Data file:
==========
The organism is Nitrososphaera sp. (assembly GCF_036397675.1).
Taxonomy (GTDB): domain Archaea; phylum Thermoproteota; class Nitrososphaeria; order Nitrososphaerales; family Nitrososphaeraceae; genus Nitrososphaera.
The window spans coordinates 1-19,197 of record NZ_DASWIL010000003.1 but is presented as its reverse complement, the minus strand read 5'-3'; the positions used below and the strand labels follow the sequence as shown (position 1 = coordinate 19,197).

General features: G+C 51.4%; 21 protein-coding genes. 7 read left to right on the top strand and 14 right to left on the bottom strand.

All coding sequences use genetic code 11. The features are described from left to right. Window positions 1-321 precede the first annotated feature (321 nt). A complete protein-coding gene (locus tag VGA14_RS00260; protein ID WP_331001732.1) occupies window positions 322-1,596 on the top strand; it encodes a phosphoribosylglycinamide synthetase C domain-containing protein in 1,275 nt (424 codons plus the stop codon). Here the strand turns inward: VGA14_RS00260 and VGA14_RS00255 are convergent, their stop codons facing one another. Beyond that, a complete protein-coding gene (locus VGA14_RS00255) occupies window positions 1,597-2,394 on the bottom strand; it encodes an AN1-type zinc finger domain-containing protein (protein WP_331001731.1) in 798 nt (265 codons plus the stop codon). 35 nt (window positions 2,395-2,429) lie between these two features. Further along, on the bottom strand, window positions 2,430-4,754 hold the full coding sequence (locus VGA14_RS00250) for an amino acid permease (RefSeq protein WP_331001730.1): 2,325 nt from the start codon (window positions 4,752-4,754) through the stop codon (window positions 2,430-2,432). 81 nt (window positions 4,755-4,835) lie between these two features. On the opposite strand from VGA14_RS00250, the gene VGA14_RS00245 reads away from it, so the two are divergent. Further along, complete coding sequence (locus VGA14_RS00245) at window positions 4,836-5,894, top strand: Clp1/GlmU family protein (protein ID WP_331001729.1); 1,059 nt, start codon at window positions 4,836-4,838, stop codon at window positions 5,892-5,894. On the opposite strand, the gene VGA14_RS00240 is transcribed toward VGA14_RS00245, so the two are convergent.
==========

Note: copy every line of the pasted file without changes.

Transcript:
The organism is Nitrososphaera sp. (assembly GCF_036397675.1).
Taxonomy (GTDB): domain Archaea; phylum Thermoproteota; class Nitrososphaeria; order Nitrososphaerales; family Nitrososphaeraceae; genus Nitrososphaera.
The window spans coordinates 1-19,197 of record NZ_DASWIL010000003.1 but is presented as its reverse complement, the minus strand read 5'-3'; the positions used below and the strand labels follow the sequence as shown (position 1 = coordinate 19,197).

General features: G+C 51.4%; 21 protein-coding genes. 7 read left to right on the top strand and 14 right to left on the bottom strand.

All coding sequences use genetic code 11. The features are described from left to right. Window positions 1-321 precede the first annotated feature (321 nt). A complete protein-coding gene (locus tag VGA14_RS00260; protein ID WP_331001732.1) occupies window positions 322-1,596 on the top strand; it encodes a phosphoribosylglycinamide synthetase C domain-containing protein in 1,275 nt (424 codons plus the stop codon). Here the strand turns inward: VGA14_RS00260 and VGA14_RS00255 are convergent, their stop codons facing one another. Beyond that, a complete protein-coding gene (locus VGA14_RS00255) occupies window positions 1,597-2,394 on the bottom strand; it encodes an AN1-type zinc finger domain-containing protein (protein WP_331001731.1) in 798 nt (265 codons plus the stop codon). 35 nt (window positions 2,395-2,429) lie between these two features. Further along, on the bottom strand, window positions 2,430-4,754 hold the full coding sequence (locus VGA14_RS00250) for an amino acid permease (RefSeq protein WP_331001730.1): 2,325 nt from the start codon (window positions 4,752-4,754) through the stop codon (window positions 2,430-2,432). 81 nt (window positions 4,755-4,835) lie between these two features. On the opposite strand from VGA14_RS00250, the gene VGA14_RS00245 reads away from it, so the two are divergent. Further along, complete coding sequence (locus VGA14_RS00245) at window positions 4,836-5,894, top strand: Clp1/GlmU family protein (protein ID WP_331001729.1); 1,059 nt, start codon at window positions 4,836-4,838, stop codon at window positions 5,892-5,894. On the opposite strand, the gene VGA14_RS00240 is transcribed toward VGA14_RS00245, so the two are convergent.